My 6 favorites were
When You Are Mine by Michael Robotham
Year One by Nora Roberts
Love Warrior by Glennon Doyle
Walking To School by Eve Bunting
The Mutter Museum by Anna Dhody
A Giraffe Goes to Paris by Mary Tavener and John Harris

In the next few weeks we’ll be learning about Peru, Australia, and Egypt, so if you have any book or movie recommendations please send them my way.

We’re headed to a battle of the high school bands tonight since it’s right in town at the football field. What are just up to this weekend?

July & August Movies and Money for Charity

You know the drill, add your 5 words (or less!) to mine in a comment and earn $1 for charity. Once we get to $100 the person with the most reviews will choose the charity. Click here to see the past winners, the charities they chose and the other reviews you can add to. Anyone is welcome to join in at any time. Click here to see past movie posts.

We’re at $85 right now.  Your charity could be next 

We watched the Terminal List, it was okay, but not great, and finished up the second half of season 4 of Stranger Things, loved it!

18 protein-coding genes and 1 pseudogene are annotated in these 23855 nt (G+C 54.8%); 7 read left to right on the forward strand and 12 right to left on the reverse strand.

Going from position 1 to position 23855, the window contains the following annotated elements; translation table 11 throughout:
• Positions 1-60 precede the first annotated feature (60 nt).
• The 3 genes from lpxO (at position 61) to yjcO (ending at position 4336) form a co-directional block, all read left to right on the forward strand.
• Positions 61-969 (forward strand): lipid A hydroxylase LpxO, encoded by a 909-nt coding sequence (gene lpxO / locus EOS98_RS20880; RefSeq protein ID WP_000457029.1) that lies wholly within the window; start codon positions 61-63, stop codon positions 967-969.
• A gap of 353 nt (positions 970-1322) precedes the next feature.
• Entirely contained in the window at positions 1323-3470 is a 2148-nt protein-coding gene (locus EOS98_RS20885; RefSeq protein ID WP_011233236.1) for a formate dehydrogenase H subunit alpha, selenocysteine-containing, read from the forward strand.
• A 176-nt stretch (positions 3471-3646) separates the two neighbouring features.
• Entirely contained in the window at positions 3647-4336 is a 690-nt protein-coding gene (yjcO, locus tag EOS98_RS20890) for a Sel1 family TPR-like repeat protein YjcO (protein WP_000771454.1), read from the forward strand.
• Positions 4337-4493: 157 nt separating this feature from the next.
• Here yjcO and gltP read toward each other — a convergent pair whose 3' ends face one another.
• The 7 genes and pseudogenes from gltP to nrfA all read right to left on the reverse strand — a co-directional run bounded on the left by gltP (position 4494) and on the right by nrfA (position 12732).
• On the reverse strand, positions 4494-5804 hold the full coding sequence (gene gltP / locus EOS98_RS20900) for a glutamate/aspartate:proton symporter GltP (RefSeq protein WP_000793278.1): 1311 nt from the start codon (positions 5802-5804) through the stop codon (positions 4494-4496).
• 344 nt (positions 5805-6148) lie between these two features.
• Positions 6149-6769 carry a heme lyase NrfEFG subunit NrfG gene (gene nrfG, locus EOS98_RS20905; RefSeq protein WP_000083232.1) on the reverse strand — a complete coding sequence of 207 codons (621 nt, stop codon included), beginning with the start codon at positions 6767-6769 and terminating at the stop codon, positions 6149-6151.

Top Gun Maverick, 2022 (Tom Cruise, Miles Teller, Jennifer Connelly, Glenn Powell, Jon Hamm, Val Kilmer, Lewis Pullman, Ed Harris) Grade A

All the feels of original +

The Age of Adaline, 2015 ( Blake Lively, Michiel Huisman, Harrison Ford, Ellen Burstyn, Kathy Baker) Grade B

Lightning and aging connection, lol.

I Want You Back, 2022 (Charlie Day, Jenny Slate, Scott Eastwood, Manny Jacinto, Clark Backo, Gina Rodriguez) Grade B-

Dumpees team up for mischief.

Hampstead, 2017 (Diane Keaton, Brendan Gleeson, James Norton, Simon Callow) Grade B-

Sweet romance for older set 🙂